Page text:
Better late than never - Hong Kong and China improve communications on disease issues

A run of food scares in Hong Kong in recent weeks has seen the population frightened to eat pork because of swine flu and eels, and now fish, because of a carcinogenic chemical, plus the ever present worry of bird flu, all of which have emanated from China.

Despite this, according to Chief Executive Donald Tsang, communication between China and Hong Kong on health and food safety are getting better.

As his comments follow a visit by Hong Kong Health Minister York Chow to Beijing for urgent talks regarding the recent scares, there is hopefully some foundation to the claims.

The slow, and at times, lack of information about health issues from the mainland, has caused much angst in Hong Kong, which is heavily reliant on China for much of its food.

Tsang who was speaking at Hong Kong's Foreign Correspondents' Club, swears lines of communication are improving and a much better system is now in place.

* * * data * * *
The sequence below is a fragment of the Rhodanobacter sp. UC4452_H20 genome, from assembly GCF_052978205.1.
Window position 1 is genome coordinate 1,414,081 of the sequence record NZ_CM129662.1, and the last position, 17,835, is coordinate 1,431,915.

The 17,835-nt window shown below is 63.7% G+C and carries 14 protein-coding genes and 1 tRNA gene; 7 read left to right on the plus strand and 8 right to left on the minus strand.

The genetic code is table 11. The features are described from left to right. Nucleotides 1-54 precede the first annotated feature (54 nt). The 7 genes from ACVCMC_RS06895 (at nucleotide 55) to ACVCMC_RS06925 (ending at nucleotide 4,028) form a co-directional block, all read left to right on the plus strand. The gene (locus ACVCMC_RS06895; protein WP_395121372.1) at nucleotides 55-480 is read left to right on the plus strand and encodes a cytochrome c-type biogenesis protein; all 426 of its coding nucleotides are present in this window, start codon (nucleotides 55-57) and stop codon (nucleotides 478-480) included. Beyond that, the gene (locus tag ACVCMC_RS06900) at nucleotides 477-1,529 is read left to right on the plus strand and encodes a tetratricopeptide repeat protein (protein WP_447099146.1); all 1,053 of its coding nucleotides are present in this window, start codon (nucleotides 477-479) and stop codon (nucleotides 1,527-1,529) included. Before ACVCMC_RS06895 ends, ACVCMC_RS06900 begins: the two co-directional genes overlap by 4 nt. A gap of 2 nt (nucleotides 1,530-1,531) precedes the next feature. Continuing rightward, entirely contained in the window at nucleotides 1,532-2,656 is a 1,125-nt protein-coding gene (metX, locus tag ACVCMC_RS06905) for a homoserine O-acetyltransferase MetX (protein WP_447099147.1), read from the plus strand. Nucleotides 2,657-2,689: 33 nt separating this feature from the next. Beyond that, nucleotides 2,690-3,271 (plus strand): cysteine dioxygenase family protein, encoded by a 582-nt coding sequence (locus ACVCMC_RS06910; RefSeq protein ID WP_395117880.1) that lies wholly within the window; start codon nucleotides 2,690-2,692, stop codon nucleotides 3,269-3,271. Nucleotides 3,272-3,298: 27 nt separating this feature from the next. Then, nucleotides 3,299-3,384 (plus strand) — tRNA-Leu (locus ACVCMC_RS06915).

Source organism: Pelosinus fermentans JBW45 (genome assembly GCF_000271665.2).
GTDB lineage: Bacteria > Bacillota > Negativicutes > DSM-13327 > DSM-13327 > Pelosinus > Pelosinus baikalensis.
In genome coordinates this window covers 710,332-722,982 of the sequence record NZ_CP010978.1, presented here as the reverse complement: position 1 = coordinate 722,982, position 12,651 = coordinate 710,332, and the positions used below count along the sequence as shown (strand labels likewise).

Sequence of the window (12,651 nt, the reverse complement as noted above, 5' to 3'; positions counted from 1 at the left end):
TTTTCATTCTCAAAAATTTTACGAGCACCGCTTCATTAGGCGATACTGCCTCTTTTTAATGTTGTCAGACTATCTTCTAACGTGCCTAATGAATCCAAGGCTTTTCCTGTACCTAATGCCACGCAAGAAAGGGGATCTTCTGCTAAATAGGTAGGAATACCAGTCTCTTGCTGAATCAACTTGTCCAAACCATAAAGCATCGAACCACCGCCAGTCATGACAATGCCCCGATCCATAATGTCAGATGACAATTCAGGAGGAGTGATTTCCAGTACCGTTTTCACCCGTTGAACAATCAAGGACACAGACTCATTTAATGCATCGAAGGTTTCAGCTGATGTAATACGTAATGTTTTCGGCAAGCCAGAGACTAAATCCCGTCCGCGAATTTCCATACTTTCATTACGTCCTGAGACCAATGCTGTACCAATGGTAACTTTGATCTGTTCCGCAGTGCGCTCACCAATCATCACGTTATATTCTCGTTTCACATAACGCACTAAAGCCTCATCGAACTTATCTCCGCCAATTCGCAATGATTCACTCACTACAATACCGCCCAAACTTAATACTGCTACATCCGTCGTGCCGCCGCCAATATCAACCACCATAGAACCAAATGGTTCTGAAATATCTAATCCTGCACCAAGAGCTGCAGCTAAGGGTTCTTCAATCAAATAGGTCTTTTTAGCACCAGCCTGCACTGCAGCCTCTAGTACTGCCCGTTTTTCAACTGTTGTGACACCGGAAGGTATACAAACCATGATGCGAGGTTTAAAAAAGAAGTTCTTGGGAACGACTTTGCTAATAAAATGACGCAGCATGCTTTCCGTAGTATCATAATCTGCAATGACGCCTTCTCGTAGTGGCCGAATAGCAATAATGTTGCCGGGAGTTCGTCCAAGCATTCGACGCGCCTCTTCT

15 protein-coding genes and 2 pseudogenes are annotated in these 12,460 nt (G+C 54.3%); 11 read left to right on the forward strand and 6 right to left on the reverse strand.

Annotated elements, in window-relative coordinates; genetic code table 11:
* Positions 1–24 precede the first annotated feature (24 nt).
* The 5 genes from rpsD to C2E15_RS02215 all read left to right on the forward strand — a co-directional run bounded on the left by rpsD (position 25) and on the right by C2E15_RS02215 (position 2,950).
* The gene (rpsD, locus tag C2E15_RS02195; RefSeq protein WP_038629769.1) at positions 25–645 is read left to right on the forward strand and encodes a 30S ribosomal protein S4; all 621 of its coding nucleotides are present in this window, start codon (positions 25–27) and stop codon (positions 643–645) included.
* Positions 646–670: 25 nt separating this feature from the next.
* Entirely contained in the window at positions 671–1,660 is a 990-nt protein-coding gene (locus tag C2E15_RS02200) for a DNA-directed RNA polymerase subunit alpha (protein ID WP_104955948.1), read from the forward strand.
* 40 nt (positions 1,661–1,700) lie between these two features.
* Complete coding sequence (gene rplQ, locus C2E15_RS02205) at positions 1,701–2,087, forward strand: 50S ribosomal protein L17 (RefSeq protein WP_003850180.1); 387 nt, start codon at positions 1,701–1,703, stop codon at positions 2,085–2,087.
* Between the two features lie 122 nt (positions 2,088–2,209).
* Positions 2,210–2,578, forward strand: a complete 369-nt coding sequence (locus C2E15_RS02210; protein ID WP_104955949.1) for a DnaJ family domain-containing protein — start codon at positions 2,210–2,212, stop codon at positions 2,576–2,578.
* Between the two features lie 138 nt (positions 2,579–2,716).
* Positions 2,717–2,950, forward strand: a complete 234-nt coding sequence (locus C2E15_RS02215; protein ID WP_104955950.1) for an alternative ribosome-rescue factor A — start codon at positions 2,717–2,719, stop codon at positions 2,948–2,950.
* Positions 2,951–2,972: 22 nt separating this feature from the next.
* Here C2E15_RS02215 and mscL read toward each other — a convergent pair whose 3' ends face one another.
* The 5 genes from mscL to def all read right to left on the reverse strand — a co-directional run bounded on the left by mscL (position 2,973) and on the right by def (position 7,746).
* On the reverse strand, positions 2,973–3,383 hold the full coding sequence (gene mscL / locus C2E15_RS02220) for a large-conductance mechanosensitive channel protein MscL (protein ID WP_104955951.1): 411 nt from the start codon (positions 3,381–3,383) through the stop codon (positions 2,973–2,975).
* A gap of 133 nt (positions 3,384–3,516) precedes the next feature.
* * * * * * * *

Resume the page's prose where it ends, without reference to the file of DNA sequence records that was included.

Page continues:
He does however admit that things are far from perfect.

Six people in Hong Kong, including two cases reported in the last two days, have become ill from a pig-borne disease caused by the Streptococcus suis bacterium since it was first reported in southwestern China in June.

The disease has already killed nearly 40 people in Sichuan province.

Nevertheless China's top food inspector, as late as yesterday, was apparently saying pork from Sichuan was safe, and Hong Kong was expected to resume frozen pork imports from the province on that day.

Of the more than 200 mainland people who have contracted the pig-borne disease, most became sick after slaughtering, handling or eating infected pigs.

According to Tsang the recent food scares have led to better communication on disease issues with mainland China, in much the same way as the 2003 outbreak of Severe Acute Respiratory Syndrome (SARS) did.

He says it is sad that they have had to learn through these episodes, but promises they will do their best to improve the communication system.

Tsang says there is now a much better information-sharing system in place, not only with the central authority but also with the provincial authorities in Guangdong and Shenzhen.

Hong Kong was expected to resume handling applications to import pork from Sichuan on Wednesday, but authorities say they will continue to closely monitor eels and freshwater fish imported from China.


The opinions expressed here are the views of the writer and do not necessarily reflect the views and opinions of News Medical.
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